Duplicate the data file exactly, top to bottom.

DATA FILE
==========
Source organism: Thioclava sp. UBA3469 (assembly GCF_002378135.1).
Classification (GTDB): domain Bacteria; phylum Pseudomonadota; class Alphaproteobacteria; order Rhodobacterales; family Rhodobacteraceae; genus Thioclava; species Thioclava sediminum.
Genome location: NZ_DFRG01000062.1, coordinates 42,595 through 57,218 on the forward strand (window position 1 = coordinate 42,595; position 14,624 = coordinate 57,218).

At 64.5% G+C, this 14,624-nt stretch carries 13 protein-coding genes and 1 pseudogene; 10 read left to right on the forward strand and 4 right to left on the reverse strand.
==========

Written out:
Source organism: Thioclava sp. UBA3469 (assembly GCF_002378135.1).
Classification (GTDB): domain Bacteria; phylum Pseudomonadota; class Alphaproteobacteria; order Rhodobacterales; family Rhodobacteraceae; genus Thioclava; species Thioclava sediminum.
Genome location: NZ_DFRG01000062.1, coordinates 42,595 through 57,218 on the forward strand (window position 1 = coordinate 42,595; position 14,624 = coordinate 57,218).

At 64.5% G+C, this 14,624-nt stretch carries 13 protein-coding genes and 1 pseudogene; 10 read left to right on the forward strand and 4 right to left on the reverse strand.